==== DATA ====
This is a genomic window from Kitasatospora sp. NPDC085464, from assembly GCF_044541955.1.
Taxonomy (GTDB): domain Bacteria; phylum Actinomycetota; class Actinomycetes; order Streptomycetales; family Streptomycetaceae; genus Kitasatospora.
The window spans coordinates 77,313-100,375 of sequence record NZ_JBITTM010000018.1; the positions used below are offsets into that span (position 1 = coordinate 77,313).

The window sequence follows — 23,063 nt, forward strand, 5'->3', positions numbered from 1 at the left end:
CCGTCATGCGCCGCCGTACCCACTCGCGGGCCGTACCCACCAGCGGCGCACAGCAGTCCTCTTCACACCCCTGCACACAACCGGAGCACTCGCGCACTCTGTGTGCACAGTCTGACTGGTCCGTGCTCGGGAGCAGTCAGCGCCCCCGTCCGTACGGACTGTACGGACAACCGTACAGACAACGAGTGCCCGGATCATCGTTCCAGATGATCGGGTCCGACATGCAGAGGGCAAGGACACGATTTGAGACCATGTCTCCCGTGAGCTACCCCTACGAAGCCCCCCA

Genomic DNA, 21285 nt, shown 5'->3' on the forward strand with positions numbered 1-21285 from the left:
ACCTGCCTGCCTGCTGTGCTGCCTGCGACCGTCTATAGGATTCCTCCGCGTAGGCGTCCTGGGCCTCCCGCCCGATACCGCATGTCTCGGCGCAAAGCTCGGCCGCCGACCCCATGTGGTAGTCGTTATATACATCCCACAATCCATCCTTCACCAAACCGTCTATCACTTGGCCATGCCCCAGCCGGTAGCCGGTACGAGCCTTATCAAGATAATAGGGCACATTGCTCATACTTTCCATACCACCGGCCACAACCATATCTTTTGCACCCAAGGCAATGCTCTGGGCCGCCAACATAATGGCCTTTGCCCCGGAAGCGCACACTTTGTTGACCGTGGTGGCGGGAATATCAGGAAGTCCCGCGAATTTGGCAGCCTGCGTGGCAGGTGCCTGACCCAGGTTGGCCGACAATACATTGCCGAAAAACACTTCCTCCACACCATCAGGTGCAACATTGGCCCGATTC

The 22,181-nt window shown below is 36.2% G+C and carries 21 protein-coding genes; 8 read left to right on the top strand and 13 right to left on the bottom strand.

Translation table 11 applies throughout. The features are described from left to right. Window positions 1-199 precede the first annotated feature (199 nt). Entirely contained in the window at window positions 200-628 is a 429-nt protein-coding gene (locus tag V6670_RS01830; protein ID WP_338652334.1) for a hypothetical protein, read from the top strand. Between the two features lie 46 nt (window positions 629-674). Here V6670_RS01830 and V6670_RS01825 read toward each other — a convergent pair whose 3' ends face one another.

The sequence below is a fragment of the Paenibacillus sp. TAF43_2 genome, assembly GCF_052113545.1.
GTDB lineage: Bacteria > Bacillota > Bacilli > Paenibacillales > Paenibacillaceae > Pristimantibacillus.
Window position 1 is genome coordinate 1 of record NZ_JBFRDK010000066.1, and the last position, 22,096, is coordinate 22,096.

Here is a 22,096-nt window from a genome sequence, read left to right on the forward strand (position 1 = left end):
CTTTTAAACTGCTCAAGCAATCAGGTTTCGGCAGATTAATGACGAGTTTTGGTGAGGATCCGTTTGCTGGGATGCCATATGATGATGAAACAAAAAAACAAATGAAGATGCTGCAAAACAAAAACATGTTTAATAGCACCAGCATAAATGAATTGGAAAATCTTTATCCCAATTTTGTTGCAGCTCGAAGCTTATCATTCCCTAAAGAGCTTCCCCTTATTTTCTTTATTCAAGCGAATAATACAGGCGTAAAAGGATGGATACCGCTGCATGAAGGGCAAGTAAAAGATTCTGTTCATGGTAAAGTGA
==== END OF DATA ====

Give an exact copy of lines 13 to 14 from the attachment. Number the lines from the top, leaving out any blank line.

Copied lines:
Here is a 22,096-nt window from a genome sequence, read left to right on the forward strand (position 1 = left end):
CTTTTAAACTGCTCAAGCAATCAGGTTTCGGCAGATTAATGACGAGTTTTGGTGAGGATCCGTTTGCTGGGATGCCATATGATGATGAAACAAAAAAACAAATGAAGATGCTGCAAAACAAAAACATGTTTAATAGCACCAGCATAAATGAATTGGAAAATCTTTATCCCAATTTTGTTGCAGCTCGAAGCTTATCATTCCCTAAAGAGCTTCCCCTTATTTTCTTTATTCAAGCGAATAATACAGGCGTAAAAGGATGGATACCGCTGCATGAAGGGCAAGTAAAAGATTCTGTTCATGGTAAAGTGA